Editors' Note: This article covers a nano-cap stock. Please be aware of the risks associated with these stocks.
India Globalization Capital Inc. (IGC) is a highly speculative but potentially lucrative way to play a potential rebound in emerging market development, and particularly within China. India Globalization Capital primarily operates in the materials and infrastructure industry as a supplier of iron ore to India and China.
Despite IGC's name, the company has developed into far more of a Chinese infrastructure play than an Indian one. If Chinese growth does not fall apart, the problems that have plagued IGC and the broader iron ore business could quickly evaporate, yielding substantial returns to investors. Nonetheless, an investment in IGC is certainly a speculative and reasonably high risk one, as its diminutive size and share performance should indicate. Still, it is those very characteristics that bring the potential for substantial gains if IGC's business plan works.
Widespread concerns over slowing development in China, and particularly of a potential hard landing, have combined with declining iron ore prices to cause a perfect storm of problems for IGC and companies in the industry. Iron ore prices peaked in the first quarter of 2011, at about $187 per metric ton, fell to about $135 in the fourth quarter of 2011, and continued to decline during the first three quarters of 2012. Iron ore prices dipped below $100 per metric ton in September of 2012, but spent the next two quarters increasing, and reached nearly $155 in February of this year before again selling off. Prices have been in the mid $120s for most of the last two months. Much of the weakness in Iron ore pricing is due to fear of Chinese cooling and also a strengthening U.S. dollar, which has hit most commodity prices.
Chinese steel production continues to be strong, with total production in 2013 on pace to outstrip 2012's 711 million tons by roughly ten percent. Despite concerns over Chinese cooling and a potential hard landing, there is still continued strong growth in China, with the government remaining steadfast in its urbanization and industrialization programs that are designed to move hundreds of millions of people from rural areas towards the coast and into new cities, as well as new career paths. China has also indicated it will accelerate railway programs. Though longer-term growth rates will likely lessen, there is still substantial room for growth and Chinese iron ore demand should remain relatively strong for the foreseeable future.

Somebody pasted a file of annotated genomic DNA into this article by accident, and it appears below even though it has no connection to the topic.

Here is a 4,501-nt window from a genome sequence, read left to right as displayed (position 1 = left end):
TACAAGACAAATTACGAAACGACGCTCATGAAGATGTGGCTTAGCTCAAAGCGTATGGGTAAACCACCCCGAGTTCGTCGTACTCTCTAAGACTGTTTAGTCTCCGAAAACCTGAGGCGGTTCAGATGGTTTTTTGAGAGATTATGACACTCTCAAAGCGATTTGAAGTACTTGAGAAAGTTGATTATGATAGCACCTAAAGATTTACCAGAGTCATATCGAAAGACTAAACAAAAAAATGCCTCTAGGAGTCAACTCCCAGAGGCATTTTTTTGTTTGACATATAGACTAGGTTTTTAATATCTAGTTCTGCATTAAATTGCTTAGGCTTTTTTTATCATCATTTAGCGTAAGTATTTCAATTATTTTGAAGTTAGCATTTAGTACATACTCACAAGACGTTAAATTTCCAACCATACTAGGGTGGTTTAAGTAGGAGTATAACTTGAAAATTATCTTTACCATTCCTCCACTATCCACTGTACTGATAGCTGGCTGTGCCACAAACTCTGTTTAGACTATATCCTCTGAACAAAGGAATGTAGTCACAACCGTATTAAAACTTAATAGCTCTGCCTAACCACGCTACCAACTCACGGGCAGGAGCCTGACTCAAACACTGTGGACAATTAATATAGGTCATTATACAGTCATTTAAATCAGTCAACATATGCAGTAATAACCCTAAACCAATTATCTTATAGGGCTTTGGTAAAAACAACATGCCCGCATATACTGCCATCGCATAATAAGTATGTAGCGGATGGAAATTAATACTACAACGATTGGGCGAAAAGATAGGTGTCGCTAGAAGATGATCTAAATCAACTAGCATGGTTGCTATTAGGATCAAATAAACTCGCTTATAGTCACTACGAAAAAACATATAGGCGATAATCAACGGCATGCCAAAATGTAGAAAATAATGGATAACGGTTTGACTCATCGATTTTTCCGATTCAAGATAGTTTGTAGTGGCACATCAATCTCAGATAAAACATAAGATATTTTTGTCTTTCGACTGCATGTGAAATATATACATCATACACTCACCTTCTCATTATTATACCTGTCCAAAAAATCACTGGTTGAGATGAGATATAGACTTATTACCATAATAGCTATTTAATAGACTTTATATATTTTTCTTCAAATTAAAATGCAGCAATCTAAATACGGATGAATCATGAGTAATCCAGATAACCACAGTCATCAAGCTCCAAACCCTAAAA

All of this bodes well for IGC's future prospects. The company has been acquiring iron ore interests in Mongolia from which it intends to service Chinese demand. Acquiring iron ore assets during this period of weak pricing is likely a sensible long-term strategy. In 2011, IGC acquired Ironman (Linxi H&F Economic and Trade Co.), and subsequently acquired some Mongolian mine rights in 2012. In July of 2013, IGC announced the acquisition of a 25% interest in another Mongolian mine and beneficiation plant.
IGC is still in the early stages of its plans to service Chinese iron ore demand from Mongolia, and only made its initial test shipment from its Mongolian shipping hub to China in June of this year. Multiple purchase and sale agreements should be forthcoming regarding IGC obtaining ore in Mongolia, beneficiating it in both Mongolia and China, and selling it within China. IGC has the potential to consolidate significant ore interests in Mongolia, which is still in the process of integrating itself into the global economy.
The Mongolian government appears interested in encouraging foreign investments within Mongolia, especially if those interests are collaborative with Mongolian ones. All of this indicates IGC will likely acquire and consolidate a growing portfolio of Mongolian ore assets, which should make it a growing provider of ore to China and a possible takeover target by larger global interests. A multi-billion dollar company may be disinterested in picking up small interests in a piecemeal approach, but find an already collected portfolio of holdings a more appealing acquisition. Potential acquirers could be Chinese or global steel and iron companies, such as ArcelorMittal (MT).